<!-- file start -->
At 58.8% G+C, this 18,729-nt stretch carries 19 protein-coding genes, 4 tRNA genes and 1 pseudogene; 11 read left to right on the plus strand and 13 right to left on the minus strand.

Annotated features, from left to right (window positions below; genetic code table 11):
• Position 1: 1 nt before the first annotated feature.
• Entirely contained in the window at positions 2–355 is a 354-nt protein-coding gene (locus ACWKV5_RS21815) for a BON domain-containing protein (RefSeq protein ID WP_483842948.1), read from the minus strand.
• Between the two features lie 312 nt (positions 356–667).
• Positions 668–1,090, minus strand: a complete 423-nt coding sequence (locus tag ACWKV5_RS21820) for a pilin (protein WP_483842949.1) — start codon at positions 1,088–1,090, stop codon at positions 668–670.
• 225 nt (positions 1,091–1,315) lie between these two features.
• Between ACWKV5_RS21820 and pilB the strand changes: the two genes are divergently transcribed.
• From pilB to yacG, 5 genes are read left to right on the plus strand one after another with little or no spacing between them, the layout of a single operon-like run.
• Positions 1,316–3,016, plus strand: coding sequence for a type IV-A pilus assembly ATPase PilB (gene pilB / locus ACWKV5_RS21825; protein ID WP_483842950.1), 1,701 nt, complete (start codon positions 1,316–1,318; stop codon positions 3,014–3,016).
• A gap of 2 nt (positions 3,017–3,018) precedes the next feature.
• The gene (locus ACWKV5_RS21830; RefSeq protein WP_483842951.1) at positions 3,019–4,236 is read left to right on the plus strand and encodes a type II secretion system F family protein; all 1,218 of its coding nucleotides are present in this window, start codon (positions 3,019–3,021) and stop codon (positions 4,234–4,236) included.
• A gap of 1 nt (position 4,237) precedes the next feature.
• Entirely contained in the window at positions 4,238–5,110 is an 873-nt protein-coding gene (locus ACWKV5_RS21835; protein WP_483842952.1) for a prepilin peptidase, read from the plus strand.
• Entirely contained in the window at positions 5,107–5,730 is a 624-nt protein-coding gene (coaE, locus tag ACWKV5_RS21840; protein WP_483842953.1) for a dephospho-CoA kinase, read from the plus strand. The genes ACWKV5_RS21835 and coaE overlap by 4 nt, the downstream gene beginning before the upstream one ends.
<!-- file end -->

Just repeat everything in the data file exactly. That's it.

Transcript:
At 58.8% G+C, this 18,729-nt stretch carries 19 protein-coding genes, 4 tRNA genes and 1 pseudogene; 11 read left to right on the plus strand and 13 right to left on the minus strand.

Annotated features, from left to right (window positions below; genetic code table 11):
• Position 1: 1 nt before the first annotated feature.
• Entirely contained in the window at positions 2–355 is a 354-nt protein-coding gene (locus ACWKV5_RS21815) for a BON domain-containing protein (RefSeq protein ID WP_483842948.1), read from the minus strand.
• Between the two features lie 312 nt (positions 356–667).
• Positions 668–1,090, minus strand: a complete 423-nt coding sequence (locus tag ACWKV5_RS21820) for a pilin (protein WP_483842949.1) — start codon at positions 1,088–1,090, stop codon at positions 668–670.
• 225 nt (positions 1,091–1,315) lie between these two features.
• Between ACWKV5_RS21820 and pilB the strand changes: the two genes are divergently transcribed.
• From pilB to yacG, 5 genes are read left to right on the plus strand one after another with little or no spacing between them, the layout of a single operon-like run.
• Positions 1,316–3,016, plus strand: coding sequence for a type IV-A pilus assembly ATPase PilB (gene pilB / locus ACWKV5_RS21825; protein ID WP_483842950.1), 1,701 nt, complete (start codon positions 1,316–1,318; stop codon positions 3,014–3,016).
• A gap of 2 nt (positions 3,017–3,018) precedes the next feature.
• The gene (locus ACWKV5_RS21830; RefSeq protein WP_483842951.1) at positions 3,019–4,236 is read left to right on the plus strand and encodes a type II secretion system F family protein; all 1,218 of its coding nucleotides are present in this window, start codon (positions 3,019–3,021) and stop codon (positions 4,234–4,236) included.
• A gap of 1 nt (position 4,237) precedes the next feature.
• Entirely contained in the window at positions 4,238–5,110 is an 873-nt protein-coding gene (locus ACWKV5_RS21835; protein WP_483842952.1) for a prepilin peptidase, read from the plus strand.
• Entirely contained in the window at positions 5,107–5,730 is a 624-nt protein-coding gene (coaE, locus tag ACWKV5_RS21840; protein WP_483842953.1) for a dephospho-CoA kinase, read from the plus strand. The genes ACWKV5_RS21835 and coaE overlap by 4 nt, the downstream gene beginning before the upstream one ends.